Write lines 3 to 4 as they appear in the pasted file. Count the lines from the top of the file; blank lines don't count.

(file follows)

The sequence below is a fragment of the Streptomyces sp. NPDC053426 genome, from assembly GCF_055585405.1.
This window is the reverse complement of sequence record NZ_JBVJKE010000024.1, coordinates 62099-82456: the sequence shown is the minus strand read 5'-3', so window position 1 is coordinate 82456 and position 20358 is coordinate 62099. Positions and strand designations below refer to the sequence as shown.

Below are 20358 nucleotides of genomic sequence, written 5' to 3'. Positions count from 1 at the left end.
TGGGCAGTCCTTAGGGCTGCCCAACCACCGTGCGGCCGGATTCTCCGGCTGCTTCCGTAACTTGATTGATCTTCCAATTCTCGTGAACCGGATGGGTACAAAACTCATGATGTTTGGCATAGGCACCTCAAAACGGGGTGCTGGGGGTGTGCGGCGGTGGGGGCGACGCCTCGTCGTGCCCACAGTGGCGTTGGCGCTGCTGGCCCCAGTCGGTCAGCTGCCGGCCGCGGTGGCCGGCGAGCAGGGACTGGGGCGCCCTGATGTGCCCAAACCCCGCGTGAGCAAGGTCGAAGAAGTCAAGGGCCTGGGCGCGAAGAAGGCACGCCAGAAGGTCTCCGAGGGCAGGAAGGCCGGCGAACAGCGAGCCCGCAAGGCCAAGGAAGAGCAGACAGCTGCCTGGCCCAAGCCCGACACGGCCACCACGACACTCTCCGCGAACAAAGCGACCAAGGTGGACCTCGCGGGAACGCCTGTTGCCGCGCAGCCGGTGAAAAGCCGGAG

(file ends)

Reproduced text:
Below are 20358 nucleotides of genomic sequence, written 5' to 3'. Positions count from 1 at the left end.
TGGGCAGTCCTTAGGGCTGCCCAACCACCGTGCGGCCGGATTCTCCGGCTGCTTCCGTAACTTGATTGATCTTCCAATTCTCGTGAACCGGATGGGTACAAAACTCATGATGTTTGGCATAGGCACCTCAAAACGGGGTGCTGGGGGTGTGCGGCGGTGGGGGCGACGCCTCGTCGTGCCCACAGTGGCGTTGGCGCTGCTGGCCCCAGTCGGTCAGCTGCCGGCCGCGGTGGCCGGCGAGCAGGGACTGGGGCGCCCTGATGTGCCCAAACCCCGCGTGAGCAAGGTCGAAGAAGTCAAGGGCCTGGGCGCGAAGAAGGCACGCCAGAAGGTCTCCGAGGGCAGGAAGGCCGGCGAACAGCGAGCCCGCAAGGCCAAGGAAGAGCAGACAGCTGCCTGGCCCAAGCCCGACACGGCCACCACGACACTCTCCGCGAACAAAGCGACCAAGGTGGACCTCGCGGGAACGCCTGTTGCCGCGCAGCCGGTGAAAAGCCGGAG